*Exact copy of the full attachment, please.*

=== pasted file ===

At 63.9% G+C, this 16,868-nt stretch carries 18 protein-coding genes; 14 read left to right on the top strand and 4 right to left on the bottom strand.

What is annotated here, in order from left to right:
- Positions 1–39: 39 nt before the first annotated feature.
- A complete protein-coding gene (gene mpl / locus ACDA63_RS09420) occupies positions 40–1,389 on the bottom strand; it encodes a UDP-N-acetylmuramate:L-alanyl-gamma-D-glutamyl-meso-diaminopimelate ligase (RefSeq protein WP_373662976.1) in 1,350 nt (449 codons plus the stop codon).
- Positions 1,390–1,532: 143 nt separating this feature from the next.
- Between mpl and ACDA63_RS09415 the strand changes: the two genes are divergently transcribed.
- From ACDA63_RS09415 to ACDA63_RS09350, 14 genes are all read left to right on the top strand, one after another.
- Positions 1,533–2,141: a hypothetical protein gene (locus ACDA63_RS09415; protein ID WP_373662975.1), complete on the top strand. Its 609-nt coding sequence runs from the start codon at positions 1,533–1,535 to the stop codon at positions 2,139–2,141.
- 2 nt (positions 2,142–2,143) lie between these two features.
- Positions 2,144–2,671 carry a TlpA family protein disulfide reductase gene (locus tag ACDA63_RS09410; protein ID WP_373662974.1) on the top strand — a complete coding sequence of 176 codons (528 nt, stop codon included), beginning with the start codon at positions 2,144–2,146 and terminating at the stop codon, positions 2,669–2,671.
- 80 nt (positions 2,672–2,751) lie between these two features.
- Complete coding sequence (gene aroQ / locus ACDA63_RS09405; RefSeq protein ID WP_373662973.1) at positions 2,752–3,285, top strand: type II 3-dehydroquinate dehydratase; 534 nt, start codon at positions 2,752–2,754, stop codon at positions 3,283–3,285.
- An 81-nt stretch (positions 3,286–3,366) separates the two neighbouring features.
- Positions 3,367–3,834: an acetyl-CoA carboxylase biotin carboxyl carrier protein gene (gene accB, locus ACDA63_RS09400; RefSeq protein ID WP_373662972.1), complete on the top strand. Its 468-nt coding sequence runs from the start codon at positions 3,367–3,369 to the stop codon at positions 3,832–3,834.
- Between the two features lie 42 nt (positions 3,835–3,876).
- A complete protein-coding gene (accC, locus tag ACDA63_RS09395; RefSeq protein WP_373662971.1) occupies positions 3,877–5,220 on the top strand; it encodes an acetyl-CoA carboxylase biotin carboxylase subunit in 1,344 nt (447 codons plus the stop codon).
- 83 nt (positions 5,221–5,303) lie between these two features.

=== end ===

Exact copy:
At 63.9% G+C, this 16,868-nt stretch carries 18 protein-coding genes; 14 read left to right on the top strand and 4 right to left on the bottom strand.

What is annotated here, in order from left to right:
- Positions 1–39: 39 nt before the first annotated feature.
- A complete protein-coding gene (gene mpl / locus ACDA63_RS09420) occupies positions 40–1,389 on the bottom strand; it encodes a UDP-N-acetylmuramate:L-alanyl-gamma-D-glutamyl-meso-diaminopimelate ligase (RefSeq protein WP_373662976.1) in 1,350 nt (449 codons plus the stop codon).
- Positions 1,390–1,532: 143 nt separating this feature from the next.
- Between mpl and ACDA63_RS09415 the strand changes: the two genes are divergently transcribed.
- From ACDA63_RS09415 to ACDA63_RS09350, 14 genes are all read left to right on the top strand, one after another.
- Positions 1,533–2,141: a hypothetical protein gene (locus ACDA63_RS09415; protein ID WP_373662975.1), complete on the top strand. Its 609-nt coding sequence runs from the start codon at positions 1,533–1,535 to the stop codon at positions 2,139–2,141.
- 2 nt (positions 2,142–2,143) lie between these two features.
- Positions 2,144–2,671 carry a TlpA family protein disulfide reductase gene (locus tag ACDA63_RS09410; protein ID WP_373662974.1) on the top strand — a complete coding sequence of 176 codons (528 nt, stop codon included), beginning with the start codon at positions 2,144–2,146 and terminating at the stop codon, positions 2,669–2,671.
- 80 nt (positions 2,672–2,751) lie between these two features.
- Complete coding sequence (gene aroQ / locus ACDA63_RS09405; RefSeq protein ID WP_373662973.1) at positions 2,752–3,285, top strand: type II 3-dehydroquinate dehydratase; 534 nt, start codon at positions 2,752–2,754, stop codon at positions 3,283–3,285.
- An 81-nt stretch (positions 3,286–3,366) separates the two neighbouring features.
- Positions 3,367–3,834: an acetyl-CoA carboxylase biotin carboxyl carrier protein gene (gene accB, locus ACDA63_RS09400; RefSeq protein ID WP_373662972.1), complete on the top strand. Its 468-nt coding sequence runs from the start codon at positions 3,367–3,369 to the stop codon at positions 3,832–3,834.
- Between the two features lie 42 nt (positions 3,835–3,876).
- A complete protein-coding gene (accC, locus tag ACDA63_RS09395; RefSeq protein WP_373662971.1) occupies positions 3,877–5,220 on the top strand; it encodes an acetyl-CoA carboxylase biotin carboxylase subunit in 1,344 nt (447 codons plus the stop codon).
- 83 nt (positions 5,221–5,303) lie between these two features.